“Nothing,” he concluded, would be “more dangerous” to U.S. national interests than such an outcome.
In the face of strengthening ties between Beijing and Moscow, the White House’s National Security Strategy and the Pentagon’s National Defense Strategy would appear to treat them as similar strategic challenges. Unfortunately, though, acting on that depiction could hasten the very outcome Brzezinski warned about.
The NSS, for example, asserts (PDF) that both countries “challenge American power, influence, and interests, attempting to erode American security and prosperity. They are determined to make economies less free and less fair, to grow their militaries, and to control information and to repress their societies and expand their influence.”
The NDS, meanwhile, contends (PDF) that “[t]he central challenge to U.S. prosperity and security is the reemergence of long-term, strategic competition by … revisionist powers. It is increasingly clear that China and Russia want to shape a world consistent with their authoritarian model—gaining veto authority over other nations’ economic, diplomatic, and security decisions.”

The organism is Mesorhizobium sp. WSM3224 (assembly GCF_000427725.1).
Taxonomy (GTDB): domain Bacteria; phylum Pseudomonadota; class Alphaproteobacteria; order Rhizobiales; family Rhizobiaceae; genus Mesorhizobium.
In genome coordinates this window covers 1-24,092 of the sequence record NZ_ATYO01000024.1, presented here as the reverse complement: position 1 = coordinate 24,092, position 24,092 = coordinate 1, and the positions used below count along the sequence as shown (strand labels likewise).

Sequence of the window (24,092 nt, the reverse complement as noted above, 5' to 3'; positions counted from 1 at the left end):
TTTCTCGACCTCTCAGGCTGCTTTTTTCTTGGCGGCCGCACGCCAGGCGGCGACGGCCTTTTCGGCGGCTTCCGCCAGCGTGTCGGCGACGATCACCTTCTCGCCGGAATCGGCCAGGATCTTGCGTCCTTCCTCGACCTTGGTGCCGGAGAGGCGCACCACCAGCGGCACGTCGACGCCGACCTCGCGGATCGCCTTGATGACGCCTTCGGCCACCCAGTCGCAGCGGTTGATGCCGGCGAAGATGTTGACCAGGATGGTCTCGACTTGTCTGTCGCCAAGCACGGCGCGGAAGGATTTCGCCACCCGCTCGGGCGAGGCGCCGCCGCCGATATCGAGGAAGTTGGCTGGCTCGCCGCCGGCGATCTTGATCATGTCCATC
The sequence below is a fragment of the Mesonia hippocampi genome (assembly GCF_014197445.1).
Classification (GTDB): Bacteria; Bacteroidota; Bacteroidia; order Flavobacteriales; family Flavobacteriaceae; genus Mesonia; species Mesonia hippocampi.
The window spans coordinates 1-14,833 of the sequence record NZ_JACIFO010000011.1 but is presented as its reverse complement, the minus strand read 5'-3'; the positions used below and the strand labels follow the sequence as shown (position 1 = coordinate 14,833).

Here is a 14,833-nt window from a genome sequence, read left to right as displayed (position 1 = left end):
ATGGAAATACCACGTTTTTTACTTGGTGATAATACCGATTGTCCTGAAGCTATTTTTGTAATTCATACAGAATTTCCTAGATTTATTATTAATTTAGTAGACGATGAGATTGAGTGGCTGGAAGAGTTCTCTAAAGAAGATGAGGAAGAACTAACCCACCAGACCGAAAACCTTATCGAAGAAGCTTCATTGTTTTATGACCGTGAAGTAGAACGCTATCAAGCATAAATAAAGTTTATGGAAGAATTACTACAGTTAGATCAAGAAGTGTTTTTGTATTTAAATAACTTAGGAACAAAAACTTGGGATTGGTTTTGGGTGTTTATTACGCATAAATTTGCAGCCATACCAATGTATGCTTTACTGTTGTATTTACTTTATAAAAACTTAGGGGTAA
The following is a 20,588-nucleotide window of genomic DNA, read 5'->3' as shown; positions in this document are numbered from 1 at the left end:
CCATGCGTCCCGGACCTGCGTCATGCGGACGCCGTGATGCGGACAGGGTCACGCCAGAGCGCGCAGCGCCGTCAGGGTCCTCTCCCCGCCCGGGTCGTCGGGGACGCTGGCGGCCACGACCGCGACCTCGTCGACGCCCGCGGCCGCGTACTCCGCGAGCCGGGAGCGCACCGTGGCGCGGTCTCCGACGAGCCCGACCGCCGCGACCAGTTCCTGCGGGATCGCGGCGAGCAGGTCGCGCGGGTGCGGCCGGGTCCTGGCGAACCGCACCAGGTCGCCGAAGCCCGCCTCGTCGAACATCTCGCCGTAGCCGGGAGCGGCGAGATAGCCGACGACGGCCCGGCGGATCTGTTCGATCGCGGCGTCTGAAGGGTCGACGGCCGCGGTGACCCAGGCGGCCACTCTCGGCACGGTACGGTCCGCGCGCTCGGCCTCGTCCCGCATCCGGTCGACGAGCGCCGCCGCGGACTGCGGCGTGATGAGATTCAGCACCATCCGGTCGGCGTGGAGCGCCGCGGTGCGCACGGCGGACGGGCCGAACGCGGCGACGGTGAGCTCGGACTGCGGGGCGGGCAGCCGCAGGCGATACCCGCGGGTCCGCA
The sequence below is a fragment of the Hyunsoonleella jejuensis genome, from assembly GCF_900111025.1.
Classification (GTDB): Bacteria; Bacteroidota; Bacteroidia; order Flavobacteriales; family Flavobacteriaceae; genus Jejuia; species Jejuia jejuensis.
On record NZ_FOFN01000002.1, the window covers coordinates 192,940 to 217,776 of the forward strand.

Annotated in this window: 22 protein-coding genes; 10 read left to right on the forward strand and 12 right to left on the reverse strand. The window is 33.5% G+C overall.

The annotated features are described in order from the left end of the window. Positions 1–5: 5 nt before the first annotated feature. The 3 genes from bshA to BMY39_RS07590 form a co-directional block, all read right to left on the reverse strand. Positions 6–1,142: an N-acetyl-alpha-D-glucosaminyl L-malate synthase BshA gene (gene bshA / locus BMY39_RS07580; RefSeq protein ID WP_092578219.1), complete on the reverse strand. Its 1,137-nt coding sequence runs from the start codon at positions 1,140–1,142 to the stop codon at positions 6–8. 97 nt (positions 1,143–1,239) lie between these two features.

While both countries certainly contest U.S. national interests, they do so in different ways. It is noteworthy that Coats distinguished (PDF) between the challenges that the two countries pose when he testified before the Senate Select Committee on Intelligence at the end of January: “Whereas with China, we must be concerned about the methodical and long-term efforts to … match, or overtake our superior global capabilities, Russia‘s approach relies on misdirection and obfuscation as it seeks to destabilize and diminish our standing in the world.”
There are several reasons to think about China and Russia separately. First, while their relationship is indeed growing across military, economic, and political dimensions, it is still more anchored in shared grievances than in common visions.
Beijing and Moscow have long criticized America’s support for universal values, the centrality of the U.S. dollar in global financial markets, and the U.S. presumption that countries with little to no involvement in designing the post-war order would ultimately integrate themselves into it of their own enlightened volition.